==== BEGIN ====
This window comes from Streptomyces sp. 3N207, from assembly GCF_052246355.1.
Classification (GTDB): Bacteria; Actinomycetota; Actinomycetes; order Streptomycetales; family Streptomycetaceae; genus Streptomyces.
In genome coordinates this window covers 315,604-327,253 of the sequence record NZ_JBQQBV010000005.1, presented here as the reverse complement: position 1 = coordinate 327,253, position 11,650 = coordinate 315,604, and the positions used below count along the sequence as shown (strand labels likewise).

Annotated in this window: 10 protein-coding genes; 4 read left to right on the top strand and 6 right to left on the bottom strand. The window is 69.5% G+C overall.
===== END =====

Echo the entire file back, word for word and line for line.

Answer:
This window comes from Streptomyces sp. 3N207, from assembly GCF_052246355.1.
Classification (GTDB): Bacteria; Actinomycetota; Actinomycetes; order Streptomycetales; family Streptomycetaceae; genus Streptomyces.
In genome coordinates this window covers 315,604-327,253 of the sequence record NZ_JBQQBV010000005.1, presented here as the reverse complement: position 1 = coordinate 327,253, position 11,650 = coordinate 315,604, and the positions used below count along the sequence as shown (strand labels likewise).

Annotated in this window: 10 protein-coding genes; 4 read left to right on the top strand and 6 right to left on the bottom strand. The window is 69.5% G+C overall.